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Roundtable: Money, Polls & Debates in Mayor’s Race; Anger Developing Over Linkage Fees

Audio

Aired 11/8/13

HOST

Mark Sauer

GUESTS

Joe Yerardi, inewsource

Claire Trageser, KPBS News

Dean Calbreath, San Diego Daily Transcript

Transcript

Money and the Mayor's Race

The 2013 San Diego mayoral primary may be operating in a shorter-than-usual timeframe, but that hasn't kept it from becoming a multimillion-dollar race.

Contributions to all candidates have topped $4 million and are dominated by large amounts from the independent committees supporting them.

Polling, Rhetoric Up And Down in Mayor's Race

San Diego’s mayoral election is less than two weeks away. Just as the money is flowing in (and out), debates are sprouting like mushrooms.

This week, Voice of San Diego held a forum billed as a "no BS debate," with a freeform format featuring frequent flurries of interruptions, no opening statements and limited opportunities for 30-second soundbites.

The issue of neighborhoods vs. downtown interests continues to dominate the debates, although all candidates say neighborhood needs should take priority over any projects aimed for downtown.

Mike Aguirre continues to focus mainly on pension reform, an issue the other candidates seem uninterested in.

There have been two recent polls in the race, both featuring different answers to the same questions. The latest U-T/10News poll of standings of the top four mayoral candidates now shows Councilman Kevin Faulconer leading (41 percent); Nathan Fletcher second (28 percent), followed by David Alvarez (17 percent) and Mike Aguirre (7 percent).

A poll commissioned by Working Families for a Better San Diego, an independent committee supporting David Alvarez, shows Faulconer with 34 percent, Alvarez in second place with 22 percent, Fletcher at 21 percent and Aguirre with 5 percent.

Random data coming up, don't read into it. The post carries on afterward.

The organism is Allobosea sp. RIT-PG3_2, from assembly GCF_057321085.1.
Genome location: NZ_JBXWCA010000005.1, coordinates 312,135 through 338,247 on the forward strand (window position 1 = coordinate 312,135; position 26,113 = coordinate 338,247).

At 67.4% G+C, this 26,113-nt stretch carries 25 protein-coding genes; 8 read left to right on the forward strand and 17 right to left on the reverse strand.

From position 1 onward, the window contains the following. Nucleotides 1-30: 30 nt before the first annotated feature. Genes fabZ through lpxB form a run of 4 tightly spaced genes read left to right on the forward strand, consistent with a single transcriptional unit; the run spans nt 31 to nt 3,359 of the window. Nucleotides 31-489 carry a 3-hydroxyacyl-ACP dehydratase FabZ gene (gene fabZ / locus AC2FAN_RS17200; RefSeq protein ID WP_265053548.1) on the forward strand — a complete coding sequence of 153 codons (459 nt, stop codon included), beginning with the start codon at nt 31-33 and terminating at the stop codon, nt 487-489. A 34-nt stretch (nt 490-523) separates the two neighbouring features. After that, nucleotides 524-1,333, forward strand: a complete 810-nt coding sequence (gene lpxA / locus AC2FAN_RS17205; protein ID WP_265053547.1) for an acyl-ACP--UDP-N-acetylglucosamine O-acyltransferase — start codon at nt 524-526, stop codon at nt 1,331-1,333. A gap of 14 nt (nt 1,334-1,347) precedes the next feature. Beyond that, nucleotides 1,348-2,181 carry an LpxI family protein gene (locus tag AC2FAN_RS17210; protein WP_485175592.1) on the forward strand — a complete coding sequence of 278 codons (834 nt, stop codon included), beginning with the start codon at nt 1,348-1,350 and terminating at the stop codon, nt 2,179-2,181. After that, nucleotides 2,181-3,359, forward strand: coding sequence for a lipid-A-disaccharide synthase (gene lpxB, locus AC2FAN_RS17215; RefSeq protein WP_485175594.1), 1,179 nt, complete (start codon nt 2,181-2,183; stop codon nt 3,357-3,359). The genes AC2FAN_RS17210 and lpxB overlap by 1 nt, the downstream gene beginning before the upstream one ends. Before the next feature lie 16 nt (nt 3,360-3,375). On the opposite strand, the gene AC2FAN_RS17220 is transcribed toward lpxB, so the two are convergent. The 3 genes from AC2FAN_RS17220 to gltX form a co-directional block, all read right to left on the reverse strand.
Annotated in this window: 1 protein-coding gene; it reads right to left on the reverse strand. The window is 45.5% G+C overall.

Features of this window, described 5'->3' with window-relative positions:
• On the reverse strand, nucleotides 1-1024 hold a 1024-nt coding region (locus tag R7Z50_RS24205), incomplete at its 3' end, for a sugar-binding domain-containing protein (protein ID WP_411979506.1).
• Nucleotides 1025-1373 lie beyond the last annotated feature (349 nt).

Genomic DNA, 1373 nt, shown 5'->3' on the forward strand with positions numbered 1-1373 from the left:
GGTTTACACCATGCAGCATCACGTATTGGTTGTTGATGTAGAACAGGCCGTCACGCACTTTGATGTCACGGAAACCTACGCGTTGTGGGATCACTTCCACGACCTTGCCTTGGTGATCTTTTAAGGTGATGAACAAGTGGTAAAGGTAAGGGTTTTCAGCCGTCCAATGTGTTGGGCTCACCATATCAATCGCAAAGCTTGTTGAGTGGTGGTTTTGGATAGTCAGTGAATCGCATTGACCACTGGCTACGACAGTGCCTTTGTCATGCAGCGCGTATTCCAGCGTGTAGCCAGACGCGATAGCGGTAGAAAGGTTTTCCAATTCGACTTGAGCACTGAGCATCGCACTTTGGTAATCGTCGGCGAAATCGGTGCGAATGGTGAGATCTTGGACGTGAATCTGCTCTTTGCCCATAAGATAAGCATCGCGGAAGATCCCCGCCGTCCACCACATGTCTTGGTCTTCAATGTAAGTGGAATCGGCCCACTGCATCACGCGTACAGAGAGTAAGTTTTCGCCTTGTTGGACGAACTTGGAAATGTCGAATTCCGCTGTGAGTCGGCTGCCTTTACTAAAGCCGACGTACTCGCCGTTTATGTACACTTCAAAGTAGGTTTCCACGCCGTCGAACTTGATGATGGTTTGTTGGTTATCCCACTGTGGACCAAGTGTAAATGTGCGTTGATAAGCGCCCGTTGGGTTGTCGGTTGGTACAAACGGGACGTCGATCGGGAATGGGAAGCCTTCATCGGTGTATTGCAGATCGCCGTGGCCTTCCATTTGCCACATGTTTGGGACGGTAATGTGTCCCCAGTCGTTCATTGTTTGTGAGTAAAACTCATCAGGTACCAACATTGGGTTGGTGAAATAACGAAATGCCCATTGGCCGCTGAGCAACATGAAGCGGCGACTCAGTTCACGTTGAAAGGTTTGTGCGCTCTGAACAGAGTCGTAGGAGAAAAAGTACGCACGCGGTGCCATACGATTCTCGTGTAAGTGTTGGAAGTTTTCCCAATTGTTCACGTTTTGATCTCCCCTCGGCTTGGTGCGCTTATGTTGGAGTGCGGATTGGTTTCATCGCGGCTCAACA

Low-Paying Jobs Generate Higher Development Fees

On Monday, the San Diego City Council voted 5-4 to boost the “linkage fees” the city charges developers to pay for affordable housing. The fee is calculated based on how many low-income jobs a particular development will create. It is supposed to help low-income workers live in the city they in which they work.

When it was instituted in 1991, the fee was 1.5 percent of construction costs. It was lowered to .75 percent in 1996 where it remained until Monday, still calculated based on 1991 construction costs. Under the proposal passed Monday, the fee will go back to what it was at the beginning: 1.5 percent of 1991 costs. It will rise again at the beginning of 2014 and again on July 1, 2015, when it reaches 1.5 percent of 2013 construction costs. Inflation related adjustments will kick in in 2016.

City attorney Jan Goldsmith has expressed doubts over whether the fee is a fee or a tax, per recent court rulings. If it’s a tax, it must be approved by voters. Some business interests, including the San Diego Chamber of Commerce, have threatened lawsuits over the fees and a referendum to do away with it.

The city council will consider legislation to exempt non-profits like universities and hospitals from the fees.

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